Speaking at a conference on modern language in 1977, in a speech that would later be published as The Transformation of Silence into Language and Action, the poet-activist Audre Lorde reckoned with her mortality.
A few weeks prior, she said, she’d undergone a mastectomy to remove a tumour that in the end turned out to be benign, but in the three weeks it had taken for the results to come back, the “final silence” of death had seemed all too imminent. “I was going to die, if not sooner then later, whether or not I had ever spoken” she remarked, “my silences had not protected me. Your silence will not protect you. But for every real word spoken, for every attempt I had ever made to speak those truths for which I am still seeking, I had made contact with other women while we examined the words to fit a world in which we all believed, bridging our differences. And it was the concern and caring of all those women which gave me strength and enabled me to scrutinize the essentials of my living.” This confessional call-to-arms - at once bold and vulnerable - was the reiteration of a lifetime’s philosophy for Lorde, whose essays and poetry had established her as a vital and necessary voice at the forefront of the intersectional feminist movement.
Thrillingly, Lorde’s writing demands nothing less than utter revolution: critiquing not only the patriarchal, heteronormative society that oppresses women, but also examining what she regarded to be the false principles within feminism. Rather than rejecting the terms and philosophies that are often weaponized against women, she reclaims them.
“Thrillingly, Lorde’s writing demands nothing less than utter revolution”
In her essay Uses of the Erotic, Lorde untangles eroticism from pornography, which “emphasises sensation without feeling”, and elevates it to the spiritual. “Recognising the power of the erotic…can give us the energy to pursue genuine change” writes Lorde, concluding that such a thing would never be possible “within the context of male models of power”.
Her 1979 essay The Master’s Tools Will Never Dismantle the Master’s House is a further exploration of the idea that a complete overhaul is necessary. Written to express her disappointment at the lack of inclusion of black and lesbian women in feminist conferences, in the essay she forcefully decries white feminism - accusing it of being too academic, too wilfully ignorant of poor women, of women of colour and their issues, too reliant on the power structures of the patriarchy to defend their exclusions.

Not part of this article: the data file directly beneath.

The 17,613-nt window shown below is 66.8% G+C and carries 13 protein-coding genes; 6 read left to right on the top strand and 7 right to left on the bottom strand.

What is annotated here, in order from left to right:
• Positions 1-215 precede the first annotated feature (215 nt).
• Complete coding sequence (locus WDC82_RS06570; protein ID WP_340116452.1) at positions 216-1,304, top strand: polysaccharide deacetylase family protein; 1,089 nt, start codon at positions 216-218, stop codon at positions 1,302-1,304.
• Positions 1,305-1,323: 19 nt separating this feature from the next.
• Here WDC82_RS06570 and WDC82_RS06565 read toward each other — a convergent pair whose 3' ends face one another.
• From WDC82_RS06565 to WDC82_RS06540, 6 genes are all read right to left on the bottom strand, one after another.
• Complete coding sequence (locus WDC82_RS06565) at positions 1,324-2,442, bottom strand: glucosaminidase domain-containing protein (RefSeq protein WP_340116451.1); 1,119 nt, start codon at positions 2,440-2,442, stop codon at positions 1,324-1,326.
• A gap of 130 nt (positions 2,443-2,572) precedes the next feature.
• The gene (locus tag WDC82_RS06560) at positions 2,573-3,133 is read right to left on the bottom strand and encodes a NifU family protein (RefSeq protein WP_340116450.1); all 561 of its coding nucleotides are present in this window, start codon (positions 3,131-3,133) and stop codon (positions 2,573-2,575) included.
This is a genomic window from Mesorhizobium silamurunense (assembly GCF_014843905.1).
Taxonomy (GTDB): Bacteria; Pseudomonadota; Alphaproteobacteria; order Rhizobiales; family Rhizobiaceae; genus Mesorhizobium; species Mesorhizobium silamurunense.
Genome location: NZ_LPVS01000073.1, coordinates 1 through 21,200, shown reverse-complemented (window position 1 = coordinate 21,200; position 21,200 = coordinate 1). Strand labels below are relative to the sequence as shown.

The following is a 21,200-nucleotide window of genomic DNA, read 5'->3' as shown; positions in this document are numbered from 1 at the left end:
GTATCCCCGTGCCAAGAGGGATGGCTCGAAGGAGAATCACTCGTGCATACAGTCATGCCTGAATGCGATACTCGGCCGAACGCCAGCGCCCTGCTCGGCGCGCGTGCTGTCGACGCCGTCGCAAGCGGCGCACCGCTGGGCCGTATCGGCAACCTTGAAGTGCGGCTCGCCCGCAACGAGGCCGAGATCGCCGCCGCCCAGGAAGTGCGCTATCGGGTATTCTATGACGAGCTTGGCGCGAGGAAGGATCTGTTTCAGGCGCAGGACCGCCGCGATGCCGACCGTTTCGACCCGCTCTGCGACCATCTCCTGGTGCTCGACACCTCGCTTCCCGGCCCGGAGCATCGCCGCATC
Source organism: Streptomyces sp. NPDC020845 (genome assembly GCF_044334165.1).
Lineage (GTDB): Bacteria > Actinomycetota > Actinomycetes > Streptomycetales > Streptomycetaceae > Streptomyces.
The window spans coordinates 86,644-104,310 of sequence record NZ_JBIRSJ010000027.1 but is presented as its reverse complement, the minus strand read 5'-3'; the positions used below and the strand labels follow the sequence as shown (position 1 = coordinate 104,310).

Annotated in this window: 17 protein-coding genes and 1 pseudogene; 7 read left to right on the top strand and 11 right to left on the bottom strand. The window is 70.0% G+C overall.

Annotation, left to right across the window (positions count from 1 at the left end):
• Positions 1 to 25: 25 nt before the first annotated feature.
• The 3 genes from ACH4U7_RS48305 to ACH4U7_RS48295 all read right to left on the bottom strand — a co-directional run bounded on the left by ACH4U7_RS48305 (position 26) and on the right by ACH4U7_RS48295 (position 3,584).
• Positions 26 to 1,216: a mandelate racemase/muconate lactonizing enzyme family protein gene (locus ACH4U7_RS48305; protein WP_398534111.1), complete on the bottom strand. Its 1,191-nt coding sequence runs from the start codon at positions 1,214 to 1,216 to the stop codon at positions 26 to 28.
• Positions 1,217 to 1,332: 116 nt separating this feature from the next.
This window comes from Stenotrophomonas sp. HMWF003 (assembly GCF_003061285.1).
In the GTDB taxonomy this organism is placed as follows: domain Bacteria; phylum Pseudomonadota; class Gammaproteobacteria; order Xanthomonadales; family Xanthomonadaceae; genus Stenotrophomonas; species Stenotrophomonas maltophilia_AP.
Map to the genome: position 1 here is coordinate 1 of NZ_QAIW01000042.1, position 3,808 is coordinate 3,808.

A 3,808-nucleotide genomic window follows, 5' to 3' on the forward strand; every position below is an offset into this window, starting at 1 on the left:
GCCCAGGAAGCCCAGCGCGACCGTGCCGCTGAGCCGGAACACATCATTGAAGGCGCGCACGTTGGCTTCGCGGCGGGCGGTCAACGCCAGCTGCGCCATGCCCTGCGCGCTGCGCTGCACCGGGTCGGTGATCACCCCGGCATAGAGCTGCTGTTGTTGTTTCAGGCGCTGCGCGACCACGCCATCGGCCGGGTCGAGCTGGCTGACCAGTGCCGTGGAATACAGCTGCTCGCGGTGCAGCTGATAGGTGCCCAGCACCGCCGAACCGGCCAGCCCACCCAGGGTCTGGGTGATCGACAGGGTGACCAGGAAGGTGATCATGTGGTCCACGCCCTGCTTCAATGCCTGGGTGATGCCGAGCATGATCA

She returns to the issue in Age, Race, Class and Sex - “by and large within the women’s movement there is a pretense to a homogeneity of experience covered by the word ‘sisterhood’ that does not in fact exist”. Throughout her work, Lorde calls on the reader to reject a system that disregards divergent experiences, reject “cosmetic changes” and build one that celebrates differences: “in our world” she implores, “divide and conquer must become define and empower”.
“Lorde’s poetry is angry yet what draws the reader back is an undercurrent of hope”
The immediacy of Lorde’s call for greater inclusion must in part arise from her own life: for her, the political was intensely personal. As a “black lesbian feminist socialist mother of two, including one boy, and a member of an interracial couple” Lorde cannot help but be inclusive, it keeps her “honest” - the complexities of which she brilliantly describes in an essay exploring the challenges of raising a boy as a lesbian mother in Man Child.
In Your Silence Will Not Protect You, Silver Press’ new edition of Lorde’s work, her essays are brought together with some her poems. Somewhere in the middle of the slim pink paperback is a transcript of a conversation with the poet Adrienne Rich. This sweeping interview, rich with detail, we learn that prose never came naturally to Lorde, who expressed herself from an early age through poetry. Indeed her poems, packed with punchy imagery are a potent distillation - reducing down pages of prose into a short few lines.
Good Mirrors Are Not Cheap rehashes The Master’s Tools: “It is a waste of time hating a mirror/or its reflection/instead of stopping the hand that makes glass with distortions”.
Sometimes filled with brutal imagery, Lorde’s poetry is unflinchingly angry and fearless: she is not one to sugarcoat or mince words, yet what draws the reader back is the undercurrent of belief in a better future, a skein of light that is also threaded through her prose. Hurled rocks, barbed wire, and dogshit dumped on the porch may litter Outlines, a poem about Lorde building a life with Frances Clayton, a white woman, but it ends with love and hope: “we have chosen each other/and the edge of each other’s battles/is the same/if we win/there is no telling”.